We found that the Explicit Learners also showed an overall bias but only a numerically greater feature specific sensitivity to the priors unlike the Partially Explicit Learners (Fig. 2b,c). The starting point offsets in the Explicit Learners were similar for both priors (Equal Prior: 3.2%, S.E.: 0.8%; Positive Prior: 2.1%, S.E.: 0.8; Fig. 2f). Similar to Partially Explicit Learners, the Explicit Learners also adjusted their drift rate offset asymmetrically to express the bias (Equal Prior: 2.0%, S.E.: 0.6%; Positive Prior: 6.9%, S.E.: 0.6%; Fig. 2f). Hence, similar to the Partially Explicit group, the feature-specific biases were primarily driven by drift rate offset in the Explicit group.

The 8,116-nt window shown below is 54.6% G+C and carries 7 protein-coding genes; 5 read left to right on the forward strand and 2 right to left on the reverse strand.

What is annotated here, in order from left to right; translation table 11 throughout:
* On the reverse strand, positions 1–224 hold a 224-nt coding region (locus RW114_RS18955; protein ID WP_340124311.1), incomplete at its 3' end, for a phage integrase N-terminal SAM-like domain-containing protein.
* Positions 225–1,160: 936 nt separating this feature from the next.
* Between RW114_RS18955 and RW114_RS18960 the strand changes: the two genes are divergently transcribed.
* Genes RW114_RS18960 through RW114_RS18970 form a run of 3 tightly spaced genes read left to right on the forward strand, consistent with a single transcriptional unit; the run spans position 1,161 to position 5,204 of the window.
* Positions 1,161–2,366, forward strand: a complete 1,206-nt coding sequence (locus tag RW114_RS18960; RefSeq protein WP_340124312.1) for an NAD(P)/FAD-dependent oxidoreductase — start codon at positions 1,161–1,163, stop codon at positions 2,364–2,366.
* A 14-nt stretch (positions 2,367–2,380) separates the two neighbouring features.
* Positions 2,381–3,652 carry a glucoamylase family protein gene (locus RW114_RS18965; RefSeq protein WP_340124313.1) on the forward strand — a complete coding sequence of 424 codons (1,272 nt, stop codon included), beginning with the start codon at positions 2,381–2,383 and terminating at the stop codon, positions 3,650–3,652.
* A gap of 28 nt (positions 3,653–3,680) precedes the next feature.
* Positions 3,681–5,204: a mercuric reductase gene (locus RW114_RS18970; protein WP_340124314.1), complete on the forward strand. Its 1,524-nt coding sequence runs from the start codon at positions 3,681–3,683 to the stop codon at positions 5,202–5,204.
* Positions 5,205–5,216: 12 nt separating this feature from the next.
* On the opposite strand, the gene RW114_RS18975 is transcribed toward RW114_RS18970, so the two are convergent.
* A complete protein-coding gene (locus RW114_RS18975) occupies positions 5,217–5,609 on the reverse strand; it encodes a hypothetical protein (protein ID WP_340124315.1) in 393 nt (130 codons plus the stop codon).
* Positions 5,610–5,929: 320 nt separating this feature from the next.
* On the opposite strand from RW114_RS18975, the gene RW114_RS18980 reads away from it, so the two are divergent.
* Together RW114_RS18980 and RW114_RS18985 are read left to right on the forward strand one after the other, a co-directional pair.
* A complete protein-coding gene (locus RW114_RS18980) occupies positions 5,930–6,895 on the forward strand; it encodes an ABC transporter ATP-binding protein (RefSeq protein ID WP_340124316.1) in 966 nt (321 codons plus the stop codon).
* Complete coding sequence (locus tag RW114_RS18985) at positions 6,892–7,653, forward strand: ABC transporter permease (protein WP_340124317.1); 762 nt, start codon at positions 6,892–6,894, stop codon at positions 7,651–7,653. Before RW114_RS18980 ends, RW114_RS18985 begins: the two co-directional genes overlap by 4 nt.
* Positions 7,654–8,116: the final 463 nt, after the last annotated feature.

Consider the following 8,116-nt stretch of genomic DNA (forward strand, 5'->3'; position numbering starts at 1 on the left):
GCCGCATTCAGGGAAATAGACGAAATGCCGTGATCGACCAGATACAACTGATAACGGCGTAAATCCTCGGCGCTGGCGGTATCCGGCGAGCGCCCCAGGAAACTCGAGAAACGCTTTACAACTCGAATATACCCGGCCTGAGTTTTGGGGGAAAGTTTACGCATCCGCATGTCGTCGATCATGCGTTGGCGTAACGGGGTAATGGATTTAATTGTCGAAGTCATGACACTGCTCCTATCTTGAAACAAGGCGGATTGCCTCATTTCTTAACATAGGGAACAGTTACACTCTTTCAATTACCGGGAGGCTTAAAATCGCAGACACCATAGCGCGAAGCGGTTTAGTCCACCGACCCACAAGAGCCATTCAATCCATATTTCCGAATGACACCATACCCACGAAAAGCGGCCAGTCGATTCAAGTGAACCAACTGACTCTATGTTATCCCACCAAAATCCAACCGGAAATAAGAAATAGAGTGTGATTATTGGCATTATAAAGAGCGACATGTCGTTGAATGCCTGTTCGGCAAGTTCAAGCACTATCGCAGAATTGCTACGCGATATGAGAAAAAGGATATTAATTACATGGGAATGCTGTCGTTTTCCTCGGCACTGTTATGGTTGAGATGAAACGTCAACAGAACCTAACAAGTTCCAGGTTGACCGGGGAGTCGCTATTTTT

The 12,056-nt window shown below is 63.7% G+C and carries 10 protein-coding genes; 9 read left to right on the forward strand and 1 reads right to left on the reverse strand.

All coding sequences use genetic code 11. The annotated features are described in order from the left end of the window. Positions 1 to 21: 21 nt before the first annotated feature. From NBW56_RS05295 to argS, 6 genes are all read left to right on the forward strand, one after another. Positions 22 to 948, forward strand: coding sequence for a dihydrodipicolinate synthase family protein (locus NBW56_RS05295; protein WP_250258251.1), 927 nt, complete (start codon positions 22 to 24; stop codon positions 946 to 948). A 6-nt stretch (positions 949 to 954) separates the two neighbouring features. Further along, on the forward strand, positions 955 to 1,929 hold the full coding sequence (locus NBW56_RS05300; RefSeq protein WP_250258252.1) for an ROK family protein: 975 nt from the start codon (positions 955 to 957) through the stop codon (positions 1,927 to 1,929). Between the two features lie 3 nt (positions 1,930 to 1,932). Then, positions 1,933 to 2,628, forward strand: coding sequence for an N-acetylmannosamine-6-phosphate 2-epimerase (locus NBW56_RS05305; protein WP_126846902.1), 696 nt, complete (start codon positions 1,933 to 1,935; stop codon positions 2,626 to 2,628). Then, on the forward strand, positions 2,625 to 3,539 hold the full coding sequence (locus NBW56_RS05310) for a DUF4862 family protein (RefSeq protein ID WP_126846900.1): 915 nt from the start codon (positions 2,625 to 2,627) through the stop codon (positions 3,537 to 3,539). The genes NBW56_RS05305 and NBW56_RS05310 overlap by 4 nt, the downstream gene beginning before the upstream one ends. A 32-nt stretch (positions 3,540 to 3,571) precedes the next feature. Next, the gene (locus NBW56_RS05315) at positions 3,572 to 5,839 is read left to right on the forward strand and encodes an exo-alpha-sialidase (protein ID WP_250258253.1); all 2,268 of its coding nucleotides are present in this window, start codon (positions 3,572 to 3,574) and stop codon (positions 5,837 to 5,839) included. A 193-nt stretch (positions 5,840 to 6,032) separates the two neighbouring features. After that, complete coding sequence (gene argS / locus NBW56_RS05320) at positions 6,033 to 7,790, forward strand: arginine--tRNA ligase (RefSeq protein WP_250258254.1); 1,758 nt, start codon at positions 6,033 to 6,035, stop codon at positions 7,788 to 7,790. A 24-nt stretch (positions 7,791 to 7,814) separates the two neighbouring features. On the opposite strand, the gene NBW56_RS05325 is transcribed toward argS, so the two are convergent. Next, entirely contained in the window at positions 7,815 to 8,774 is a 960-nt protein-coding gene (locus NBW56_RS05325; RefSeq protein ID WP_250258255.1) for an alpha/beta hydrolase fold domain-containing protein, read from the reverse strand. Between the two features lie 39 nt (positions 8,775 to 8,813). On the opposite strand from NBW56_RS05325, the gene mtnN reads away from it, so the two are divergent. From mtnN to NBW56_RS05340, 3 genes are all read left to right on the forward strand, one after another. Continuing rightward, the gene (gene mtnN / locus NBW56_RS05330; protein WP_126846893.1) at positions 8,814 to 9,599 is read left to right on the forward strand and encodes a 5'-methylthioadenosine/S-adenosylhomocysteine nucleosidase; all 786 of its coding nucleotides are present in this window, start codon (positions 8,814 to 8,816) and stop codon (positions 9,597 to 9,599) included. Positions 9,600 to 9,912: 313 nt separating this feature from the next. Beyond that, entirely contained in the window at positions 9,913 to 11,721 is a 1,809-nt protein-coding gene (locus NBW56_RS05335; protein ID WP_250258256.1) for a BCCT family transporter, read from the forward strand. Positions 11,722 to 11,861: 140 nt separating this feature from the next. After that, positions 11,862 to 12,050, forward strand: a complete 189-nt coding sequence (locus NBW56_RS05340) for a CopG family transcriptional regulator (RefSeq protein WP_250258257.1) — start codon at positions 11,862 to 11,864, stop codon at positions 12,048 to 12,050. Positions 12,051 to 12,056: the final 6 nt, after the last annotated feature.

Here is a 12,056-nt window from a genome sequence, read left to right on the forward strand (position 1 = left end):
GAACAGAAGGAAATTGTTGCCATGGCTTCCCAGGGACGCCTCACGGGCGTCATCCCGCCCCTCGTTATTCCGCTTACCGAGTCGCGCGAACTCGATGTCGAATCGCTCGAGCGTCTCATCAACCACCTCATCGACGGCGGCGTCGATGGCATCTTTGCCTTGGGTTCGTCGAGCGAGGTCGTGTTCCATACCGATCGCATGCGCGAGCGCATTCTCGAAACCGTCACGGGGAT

To see the effect of starting point offset or drift rate offset individually, we simulated the DDM model using optimized parameters with minor modifications. To identify the contribution of the starting point offset, we manually kept the drift offset at zero and measured biases at 0% coherence for both prior conditions. Similarly, to identify the contribution of the drift rate offset to the bias, we simulated the model with optimized parameters and manually set the start point offset to zero. We observed that with the full model the biases in the Implicit group, Partially Explicit group and Explicit group were: [Equal Prior, Positive Prior]: [0.531, 0.555]; [0.567, 0.602]; [0.585, 0.622] respectively. When we looked at only the starting point’s contribution, we found simulated biases as follows: [Equal Prior, Positive Prior]: [0.555, 0.547]; [0.543, 0.531]; [0.567, 0.558] for the Implicit group, Partially Explicit group and Explicit group respectively. When only the drift offset was kept in the model, we found the biases for the Implicit, Partially Explicit and Explicit groups to be: [Equal Prior, Positive Prior]: [0.484, 0.524]; [0.534, 0.586]; [0.567, 0.610]. As we can see from the above analysis, the start point contributes toward an increase in the overall bias of the choice behavior and the drift offsets contribute toward the color specificity in all three groups including the Implicit group. However, the drift rate offsets in the Implicit group were smaller than start point offset leading to a lack of a significant color-specific bias.